At some point, I decided that although I still thought that there was nothing wrong with scanned comic books, that distributing them to others was wrong. So I shut down the comic book club after only a month or so. I still had an evangelistic urge, but wanted to do it right. If you listen to the original episodes of Ifanboy, their passionate, infectious, and entrepreneurial spirit flows through each episode. It got me thinking that I should get a comic book blog going.
I got a Blogger account, figured out how to navigate it a bit, and became a blogger. I was ready to light the world on fire and put comic book suggestions into the hands of anyone who would read my blog. As I set self-imposed deadlines and began to make things that I was actually proud of, I found that blogging did more for me than I was hoping to do for the comic book reading community. I really enjoyed it! Expressing myself in a journalistic (albeit AMATEUR) way was a kick and I was proud of it.
My friends liked it too. So much so that I got 9 of them together to write on it with me. Though shortly lived, The Writer’s Blok (our clever name) was fun and allowed me to share the joy that I got out of blogging with my friends too. Comical Musings was like a great pig positivity share-a-thon, with me liking most things that I read, as the icing upon the cake. Fun stuff. Mark (Romeo Sid Vicious to you) offered to host the site on his server and we were off to the races. Blogs and blogs and blogs were created. Themed weeks were fun. I got to interview creators. I remember my interview with Mike Romo as the pinnacle of all things. Archaia quoted me on a post on their blog and I was just over the moon. Later, I would realize that scanned comics were no longer something that I would take part in and actually became a real-life comic book consumer again. For those of you that scan comics, trust me when I say that it’s a much more satisfying experience to have some sort of collateral in the game and creates a fiscal connection between the reader and writer. I “went legit” some time ago and love comic books even more.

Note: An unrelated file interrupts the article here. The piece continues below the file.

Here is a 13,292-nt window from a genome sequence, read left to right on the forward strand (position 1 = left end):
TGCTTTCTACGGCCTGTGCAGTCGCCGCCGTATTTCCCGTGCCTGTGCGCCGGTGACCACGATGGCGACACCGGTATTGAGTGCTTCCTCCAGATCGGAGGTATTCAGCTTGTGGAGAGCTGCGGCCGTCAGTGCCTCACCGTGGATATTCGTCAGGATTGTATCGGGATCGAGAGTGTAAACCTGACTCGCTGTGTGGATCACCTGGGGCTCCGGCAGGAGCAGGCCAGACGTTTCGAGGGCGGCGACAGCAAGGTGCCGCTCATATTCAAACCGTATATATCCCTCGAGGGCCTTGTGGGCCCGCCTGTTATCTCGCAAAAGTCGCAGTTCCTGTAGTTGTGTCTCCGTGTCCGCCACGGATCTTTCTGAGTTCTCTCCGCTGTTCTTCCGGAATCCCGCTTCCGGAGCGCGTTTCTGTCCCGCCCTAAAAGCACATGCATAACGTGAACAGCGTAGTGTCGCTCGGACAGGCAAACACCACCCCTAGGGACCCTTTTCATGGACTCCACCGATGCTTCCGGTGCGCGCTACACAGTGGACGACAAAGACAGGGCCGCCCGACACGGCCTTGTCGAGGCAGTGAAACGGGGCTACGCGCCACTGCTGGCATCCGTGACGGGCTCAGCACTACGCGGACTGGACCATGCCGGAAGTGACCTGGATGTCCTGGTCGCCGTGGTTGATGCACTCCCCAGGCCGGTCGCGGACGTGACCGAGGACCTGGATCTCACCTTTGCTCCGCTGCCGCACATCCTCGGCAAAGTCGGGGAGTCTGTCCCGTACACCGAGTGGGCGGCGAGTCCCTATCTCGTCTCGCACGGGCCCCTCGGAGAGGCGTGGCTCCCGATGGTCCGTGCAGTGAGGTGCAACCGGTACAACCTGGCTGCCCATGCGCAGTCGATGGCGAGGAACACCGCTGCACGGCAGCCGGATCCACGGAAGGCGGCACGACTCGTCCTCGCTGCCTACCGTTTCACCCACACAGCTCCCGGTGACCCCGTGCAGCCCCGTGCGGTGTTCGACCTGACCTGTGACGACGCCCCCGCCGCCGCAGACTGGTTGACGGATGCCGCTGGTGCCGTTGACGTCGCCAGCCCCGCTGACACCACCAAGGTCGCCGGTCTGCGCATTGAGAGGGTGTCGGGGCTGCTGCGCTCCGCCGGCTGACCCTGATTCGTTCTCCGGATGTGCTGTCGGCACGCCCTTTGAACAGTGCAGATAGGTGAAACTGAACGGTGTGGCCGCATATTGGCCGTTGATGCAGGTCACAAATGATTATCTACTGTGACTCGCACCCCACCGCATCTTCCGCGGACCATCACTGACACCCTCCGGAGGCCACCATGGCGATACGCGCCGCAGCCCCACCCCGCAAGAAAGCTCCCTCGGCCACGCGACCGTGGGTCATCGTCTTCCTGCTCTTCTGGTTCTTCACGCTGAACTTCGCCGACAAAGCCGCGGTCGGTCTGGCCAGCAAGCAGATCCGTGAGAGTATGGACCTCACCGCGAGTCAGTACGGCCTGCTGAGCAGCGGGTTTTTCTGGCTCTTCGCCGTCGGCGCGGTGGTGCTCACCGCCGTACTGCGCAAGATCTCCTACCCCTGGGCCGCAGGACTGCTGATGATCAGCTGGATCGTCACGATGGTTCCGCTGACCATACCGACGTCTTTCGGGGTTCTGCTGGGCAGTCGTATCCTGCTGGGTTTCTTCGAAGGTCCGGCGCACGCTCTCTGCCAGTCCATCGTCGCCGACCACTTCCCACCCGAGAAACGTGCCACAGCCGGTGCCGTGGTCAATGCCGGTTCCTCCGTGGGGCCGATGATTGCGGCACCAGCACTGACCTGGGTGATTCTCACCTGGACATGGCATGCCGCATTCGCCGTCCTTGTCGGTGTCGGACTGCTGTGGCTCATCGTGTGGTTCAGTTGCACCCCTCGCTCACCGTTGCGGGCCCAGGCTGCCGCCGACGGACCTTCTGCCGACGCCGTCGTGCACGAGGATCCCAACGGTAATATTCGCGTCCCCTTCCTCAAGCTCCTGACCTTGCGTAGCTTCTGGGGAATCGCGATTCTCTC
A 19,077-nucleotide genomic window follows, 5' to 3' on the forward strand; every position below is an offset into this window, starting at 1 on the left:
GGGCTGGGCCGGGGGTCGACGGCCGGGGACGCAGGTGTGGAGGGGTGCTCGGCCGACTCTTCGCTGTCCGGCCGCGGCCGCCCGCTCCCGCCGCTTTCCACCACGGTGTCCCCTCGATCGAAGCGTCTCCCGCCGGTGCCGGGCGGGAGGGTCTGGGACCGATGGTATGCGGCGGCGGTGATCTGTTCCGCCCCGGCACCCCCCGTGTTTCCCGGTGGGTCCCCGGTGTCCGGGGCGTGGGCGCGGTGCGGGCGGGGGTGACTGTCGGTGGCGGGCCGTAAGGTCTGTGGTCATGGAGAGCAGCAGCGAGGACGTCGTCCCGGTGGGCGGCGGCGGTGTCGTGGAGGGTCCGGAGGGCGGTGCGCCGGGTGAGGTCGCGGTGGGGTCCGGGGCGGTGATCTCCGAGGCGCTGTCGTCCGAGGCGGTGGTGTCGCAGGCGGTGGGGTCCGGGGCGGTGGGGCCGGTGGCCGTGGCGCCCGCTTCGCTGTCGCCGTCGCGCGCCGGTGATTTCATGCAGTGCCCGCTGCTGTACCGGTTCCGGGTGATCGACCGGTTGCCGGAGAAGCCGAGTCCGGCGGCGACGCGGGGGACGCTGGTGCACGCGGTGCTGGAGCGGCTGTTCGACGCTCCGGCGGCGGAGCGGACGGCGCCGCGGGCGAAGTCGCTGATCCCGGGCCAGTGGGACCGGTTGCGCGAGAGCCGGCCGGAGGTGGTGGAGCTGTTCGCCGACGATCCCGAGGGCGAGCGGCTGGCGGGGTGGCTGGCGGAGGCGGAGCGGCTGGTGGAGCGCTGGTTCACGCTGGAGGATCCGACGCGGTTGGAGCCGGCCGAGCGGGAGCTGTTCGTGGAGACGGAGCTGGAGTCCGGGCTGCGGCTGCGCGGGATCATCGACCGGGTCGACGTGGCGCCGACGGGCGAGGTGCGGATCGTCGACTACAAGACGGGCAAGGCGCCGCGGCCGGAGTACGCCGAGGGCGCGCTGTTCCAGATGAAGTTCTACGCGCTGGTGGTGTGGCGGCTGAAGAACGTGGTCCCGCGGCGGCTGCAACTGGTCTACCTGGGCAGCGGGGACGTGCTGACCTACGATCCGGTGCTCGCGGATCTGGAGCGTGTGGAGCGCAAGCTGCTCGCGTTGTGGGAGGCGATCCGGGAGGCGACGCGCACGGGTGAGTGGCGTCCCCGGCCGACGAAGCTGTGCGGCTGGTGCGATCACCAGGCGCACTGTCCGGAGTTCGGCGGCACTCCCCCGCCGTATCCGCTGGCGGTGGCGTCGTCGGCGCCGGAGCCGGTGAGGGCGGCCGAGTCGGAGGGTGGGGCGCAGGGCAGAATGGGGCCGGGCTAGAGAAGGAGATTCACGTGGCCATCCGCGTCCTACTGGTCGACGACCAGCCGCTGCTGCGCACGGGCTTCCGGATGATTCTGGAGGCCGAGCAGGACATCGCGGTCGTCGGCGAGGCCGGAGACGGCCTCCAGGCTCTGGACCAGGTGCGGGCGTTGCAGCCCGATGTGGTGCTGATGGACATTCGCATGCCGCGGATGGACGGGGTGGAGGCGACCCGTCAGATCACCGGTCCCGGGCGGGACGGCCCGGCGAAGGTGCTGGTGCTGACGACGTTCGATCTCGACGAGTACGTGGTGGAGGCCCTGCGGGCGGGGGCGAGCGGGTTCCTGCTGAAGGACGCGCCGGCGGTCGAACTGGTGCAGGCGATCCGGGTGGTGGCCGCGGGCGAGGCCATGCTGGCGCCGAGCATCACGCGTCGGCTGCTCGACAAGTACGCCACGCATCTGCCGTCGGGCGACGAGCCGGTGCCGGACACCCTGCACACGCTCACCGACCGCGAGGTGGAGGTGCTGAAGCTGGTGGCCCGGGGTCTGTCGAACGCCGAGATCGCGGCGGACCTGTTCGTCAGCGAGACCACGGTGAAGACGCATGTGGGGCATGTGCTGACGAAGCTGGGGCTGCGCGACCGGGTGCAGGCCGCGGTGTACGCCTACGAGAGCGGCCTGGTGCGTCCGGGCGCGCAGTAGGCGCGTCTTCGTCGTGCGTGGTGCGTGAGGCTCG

The blog is still fueled by my desire to reach others and provide them with comic book fuel to stoke their interests, even though I cannot afford to read EVERYTHING anymore and am not in a place to write all day with my current employer. Over the years, we have had ups and downs. Weeks with mounds of content followed by scarce times. I am thankful to everyone who reads this blog and that you are a part of my comic book journey. I hope that somewhere along the way, Comical Musings has been a part of your experience in a positive way. That’s my comic book journey, what is your’s?
~ Scott Deaux ~